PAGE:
I don’t suffer from anxiety as such, but there are things that make me nervous. Most of the time, those things don’t arise. And if they do, I can deal with them.
But going on holiday means I have to face my fears:
- I’m claustrophobic
- I have a fear of illness, specifically vomiting (emetophobia) in anyone – not just myself
- I have IBS and struggle with certain foods
- I get very hungry and become emotional if I can’t get something to eat quickly
- Insomnia – I wake up very early and need to eat, which is hard if I have to wait for my family to wake for a hotel breakfast
The claustrophobia means I fear flying. Because it’s basically being trapped inside a big metal box in the air, with no possibility of opening a door or a window or getting out. It’s silly, but that’s just how I feel.
My husband wants to go to New York next year. I’d love to experience New York, but the mere mention of it makes my chest tighten. I just couldn’t do it.
But I’m kind of determined. My parents, brother and sister won’t fly at all. And I’m determined to stay that bit stronger and keep doing it and keep facing my fears. I can’t do New York, but I can do Europe.
I really, really wanted to go on holiday this October half-term. We booked to go to Rome months ago. I was looking forward to it – the architecture and the culture, not to mention the warmer weather and getting away from the damp misery of a British October.
I managed flying to Amsterdam last year with no trouble at all, but Rome is a lot further away. It’s a two and a half hour flight. I know that sounds like nothing to most people, but to me that’s almost unbearable. Even a month before we were due to fly, I couldn’t bear to think about it. So I had to hypnotise myself. I use a Paul McKenna download for claustrophobia and it’s remarkably good. It gets my fear down to manageable levels. Once I’d done that a few times, I could at least think about getting on a plane without my chest tightening.
But when I wake up at 10 to 5 (which I do every single flipping day without fail), every irrational fear I’ve ever had about flying comes to me. Terrorism, plane crashes, getting locked in the toilet, my son having an allergic reaction to peanuts, my daughter being sick…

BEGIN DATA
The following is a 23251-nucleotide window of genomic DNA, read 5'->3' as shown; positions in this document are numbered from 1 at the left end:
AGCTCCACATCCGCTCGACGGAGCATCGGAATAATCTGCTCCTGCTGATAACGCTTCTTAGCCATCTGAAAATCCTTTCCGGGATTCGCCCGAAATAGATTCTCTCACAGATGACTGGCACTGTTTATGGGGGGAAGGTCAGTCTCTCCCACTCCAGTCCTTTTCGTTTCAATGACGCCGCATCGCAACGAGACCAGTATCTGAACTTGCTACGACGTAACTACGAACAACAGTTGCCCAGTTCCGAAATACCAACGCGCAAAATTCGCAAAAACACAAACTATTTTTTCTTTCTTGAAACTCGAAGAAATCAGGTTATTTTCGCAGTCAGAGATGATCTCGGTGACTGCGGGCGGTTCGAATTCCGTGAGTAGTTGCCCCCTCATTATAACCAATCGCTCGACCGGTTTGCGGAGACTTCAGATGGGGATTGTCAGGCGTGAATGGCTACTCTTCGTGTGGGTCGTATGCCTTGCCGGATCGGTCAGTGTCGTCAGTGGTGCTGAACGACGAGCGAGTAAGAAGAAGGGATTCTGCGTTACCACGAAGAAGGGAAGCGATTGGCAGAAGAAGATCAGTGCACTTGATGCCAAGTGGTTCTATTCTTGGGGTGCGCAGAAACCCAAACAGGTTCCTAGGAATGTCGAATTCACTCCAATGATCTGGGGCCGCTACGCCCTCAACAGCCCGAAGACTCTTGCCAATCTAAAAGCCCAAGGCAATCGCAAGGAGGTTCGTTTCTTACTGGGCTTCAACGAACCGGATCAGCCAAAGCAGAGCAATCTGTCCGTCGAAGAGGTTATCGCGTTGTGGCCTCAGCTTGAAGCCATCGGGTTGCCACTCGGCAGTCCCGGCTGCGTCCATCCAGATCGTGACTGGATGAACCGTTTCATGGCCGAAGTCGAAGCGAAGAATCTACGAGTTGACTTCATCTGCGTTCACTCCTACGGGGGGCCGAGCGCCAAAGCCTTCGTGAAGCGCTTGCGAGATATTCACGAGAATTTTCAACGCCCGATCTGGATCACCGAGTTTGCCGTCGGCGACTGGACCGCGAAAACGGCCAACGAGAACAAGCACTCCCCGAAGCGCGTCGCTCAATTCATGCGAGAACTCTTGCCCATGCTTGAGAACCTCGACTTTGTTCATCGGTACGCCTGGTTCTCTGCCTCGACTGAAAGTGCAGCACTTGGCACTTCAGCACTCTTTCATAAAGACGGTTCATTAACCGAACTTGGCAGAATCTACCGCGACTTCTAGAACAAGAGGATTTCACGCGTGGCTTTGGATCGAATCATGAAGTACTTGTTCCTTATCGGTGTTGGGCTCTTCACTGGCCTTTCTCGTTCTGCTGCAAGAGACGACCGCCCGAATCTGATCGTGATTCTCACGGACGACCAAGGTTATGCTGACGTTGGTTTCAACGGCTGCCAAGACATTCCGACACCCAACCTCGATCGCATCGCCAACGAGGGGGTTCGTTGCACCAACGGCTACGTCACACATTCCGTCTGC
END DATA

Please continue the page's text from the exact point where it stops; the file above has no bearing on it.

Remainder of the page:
When I’m nervous, drinking water helps calm me down. I hate that I can’t have the crutch of a bottle of water through the whole airport.
I carry snacks with me because I worry the food will be wrong or I’ll get too hungry. I worry that I might feel sick if I eat the wrong sorts of food. My daughter hasn’t felt sick on a plane before, but she does suffer from travel sickness, what if this is the time she is sick? I even struggle with her feeling sick, let alone being sick.
I mask my fears with being upbeat and over-efficient with the kids. If I play at super-mum, maybe I can convince myself and everyone around me that I am super-mum, not a crazed woman riddled with ridiculous fears.
Or I can just read my book and block it all out, leaving my husband to deal with the kids’ questions and their petty arguments.
I worry about germs on the plane, so endlessly sanitise my hands. I need my tissues, my hand sanitiser, my sweets (I suffer badly with my ears), my vaseline for my lips, my book and my bottle of water arranged where I can get at them before I start to relax. I get my Green & Blacks out too, but worry that it will make me feel sick, especially combined with the sweets. Would savoury snacks be better?
I take a very low dose of Diazepam to take the edge off my fear of flying. It’s amazing stuff. Twenty minutes after taking it I feel happier and more relaxed. It’s so slight, but it definitely helps.
And then there’s only a two and a half hour flight to get through. Plus a whole holiday of worrying about finding the right type of food at the right time, avoiding stomach aches and hunger at all times. And then a two and a half hour flight to get home.
But, actually, the flight went really well. We got on the plane last, so I didn’t have the stress of people standing up putting their stuff in the luggage compartments while I was sitting down, which always makes me feel really claustrophobic. The flight was only two hours rather than the two and a half we’d expected and my daughter’s chatter meant I didn’t have time to feel nervous (or time to read a book). I wondered what all those weeks of worrying had been about.
But please don’t mention New York to me…